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Investigations of sexually transmitted diseases, tainted water might stop during shutdown

Sexual-disease investigations, the monitoring of lakes and beaches for water contamination and nurse visits to pregnant women in need all would dwindle starting July 1 under a potential state government shutdown, the Tacoma-Pierce County Health Department reported Thursday.

The county health agency said in a news release it anticipates 42 temporary layoffs from 14 programs, from child health care to testing of yard soils for dangerous lead and arsenic pollution from the former Asarco smelter. State funding affected by a shutdown accounts for about 23 percent of the Health Department’s total budget, which for 2017 is $34.5 million.

“Even a temporary delay in state funding damages our ability to protect the public’s health,” agency director Anthony L-T Chen said in the statement. “This political impasse puts the health and safety of our residents at risk.”

A shutdown could happen if lawmakers in Olympia cannot hammer out a statewide budget agreement by June 30. State agencies also are preparing to lay off employees and suspend services if a deal is not reached.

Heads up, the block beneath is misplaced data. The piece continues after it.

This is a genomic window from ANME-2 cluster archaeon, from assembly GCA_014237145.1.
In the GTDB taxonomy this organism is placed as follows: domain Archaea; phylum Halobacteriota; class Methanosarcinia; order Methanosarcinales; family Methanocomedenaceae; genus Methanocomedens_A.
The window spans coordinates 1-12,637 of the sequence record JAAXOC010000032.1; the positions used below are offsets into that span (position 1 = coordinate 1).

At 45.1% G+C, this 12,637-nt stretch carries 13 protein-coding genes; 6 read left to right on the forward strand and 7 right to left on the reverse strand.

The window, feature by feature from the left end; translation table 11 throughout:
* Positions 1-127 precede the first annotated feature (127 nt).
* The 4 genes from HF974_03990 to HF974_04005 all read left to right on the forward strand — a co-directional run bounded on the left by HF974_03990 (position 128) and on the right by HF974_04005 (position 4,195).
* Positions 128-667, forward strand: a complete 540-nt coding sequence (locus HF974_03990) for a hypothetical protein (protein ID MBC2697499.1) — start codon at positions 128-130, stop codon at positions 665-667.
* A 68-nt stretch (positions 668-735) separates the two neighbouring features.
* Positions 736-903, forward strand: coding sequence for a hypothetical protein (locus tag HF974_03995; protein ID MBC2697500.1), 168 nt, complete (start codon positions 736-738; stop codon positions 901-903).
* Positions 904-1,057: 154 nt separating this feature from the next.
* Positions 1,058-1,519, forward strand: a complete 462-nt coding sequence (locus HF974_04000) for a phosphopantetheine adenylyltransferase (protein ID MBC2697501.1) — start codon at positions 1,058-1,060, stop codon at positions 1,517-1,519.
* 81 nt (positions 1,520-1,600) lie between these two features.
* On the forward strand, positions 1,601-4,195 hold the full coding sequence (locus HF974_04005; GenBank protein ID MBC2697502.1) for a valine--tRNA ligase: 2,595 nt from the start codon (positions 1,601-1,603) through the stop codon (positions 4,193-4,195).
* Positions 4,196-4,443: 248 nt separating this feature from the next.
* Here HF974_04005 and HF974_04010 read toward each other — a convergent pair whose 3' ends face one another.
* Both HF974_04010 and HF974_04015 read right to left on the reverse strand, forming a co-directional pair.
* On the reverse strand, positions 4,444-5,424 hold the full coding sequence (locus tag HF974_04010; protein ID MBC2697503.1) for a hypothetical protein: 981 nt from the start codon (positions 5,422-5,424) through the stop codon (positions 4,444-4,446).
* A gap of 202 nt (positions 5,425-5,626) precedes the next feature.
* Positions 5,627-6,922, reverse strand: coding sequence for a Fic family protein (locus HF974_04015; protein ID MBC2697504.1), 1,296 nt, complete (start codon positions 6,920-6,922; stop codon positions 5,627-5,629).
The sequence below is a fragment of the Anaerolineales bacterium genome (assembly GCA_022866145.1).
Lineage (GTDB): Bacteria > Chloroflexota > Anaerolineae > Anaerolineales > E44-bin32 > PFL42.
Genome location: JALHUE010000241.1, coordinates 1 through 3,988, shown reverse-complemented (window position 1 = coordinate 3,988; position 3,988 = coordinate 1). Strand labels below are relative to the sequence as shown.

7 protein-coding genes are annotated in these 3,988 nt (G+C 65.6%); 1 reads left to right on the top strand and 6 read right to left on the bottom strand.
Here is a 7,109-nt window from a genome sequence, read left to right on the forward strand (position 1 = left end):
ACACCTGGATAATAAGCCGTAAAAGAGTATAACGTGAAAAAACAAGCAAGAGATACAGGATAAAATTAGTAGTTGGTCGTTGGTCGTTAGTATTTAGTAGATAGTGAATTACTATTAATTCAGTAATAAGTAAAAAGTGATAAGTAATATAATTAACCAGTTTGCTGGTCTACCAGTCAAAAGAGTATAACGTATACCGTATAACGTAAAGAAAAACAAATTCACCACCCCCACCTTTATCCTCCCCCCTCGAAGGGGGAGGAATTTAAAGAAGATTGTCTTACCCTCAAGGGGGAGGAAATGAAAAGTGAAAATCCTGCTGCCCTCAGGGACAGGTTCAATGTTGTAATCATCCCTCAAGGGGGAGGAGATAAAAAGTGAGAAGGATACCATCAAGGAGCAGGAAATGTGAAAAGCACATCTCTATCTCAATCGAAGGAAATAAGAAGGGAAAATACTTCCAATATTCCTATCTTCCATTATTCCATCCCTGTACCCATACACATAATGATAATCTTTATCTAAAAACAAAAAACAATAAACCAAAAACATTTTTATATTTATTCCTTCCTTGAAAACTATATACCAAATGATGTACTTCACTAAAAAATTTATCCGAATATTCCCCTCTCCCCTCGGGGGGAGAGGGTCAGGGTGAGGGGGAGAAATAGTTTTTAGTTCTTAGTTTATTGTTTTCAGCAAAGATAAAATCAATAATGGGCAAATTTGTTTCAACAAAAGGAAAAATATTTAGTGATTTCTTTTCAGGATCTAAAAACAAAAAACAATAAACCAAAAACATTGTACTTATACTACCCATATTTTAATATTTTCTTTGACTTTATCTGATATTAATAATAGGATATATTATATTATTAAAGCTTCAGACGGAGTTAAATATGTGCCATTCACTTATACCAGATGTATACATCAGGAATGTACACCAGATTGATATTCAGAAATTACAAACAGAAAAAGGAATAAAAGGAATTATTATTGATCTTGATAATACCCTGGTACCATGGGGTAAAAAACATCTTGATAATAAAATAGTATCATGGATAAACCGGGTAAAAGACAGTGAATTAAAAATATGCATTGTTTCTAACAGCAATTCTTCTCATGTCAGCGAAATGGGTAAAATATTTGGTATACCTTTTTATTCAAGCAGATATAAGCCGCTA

If the shutdown lasted longer than two weeks, the Health Department anticipates further layoffs, including restaurant inspectors and permitting officials for water and well systems, according to the statement.

The immediate layoffs would take away half the department’s capacity to track and test outbreaks of gonorrhea, syphilis and chlamydia to a patient’s at-risk sexual partners, as well as sending home 11 nurses from the pregnancy-support program and stop all safety monitoring at shellfish-harvesting beaches, according to the news release.

State officials separately warned that a shutdown could jeopardize other health-related services, including severe reductions at public labs that test for an array of disorders.

Derrick Nunnally: 253-597-8693, @dcnunnally

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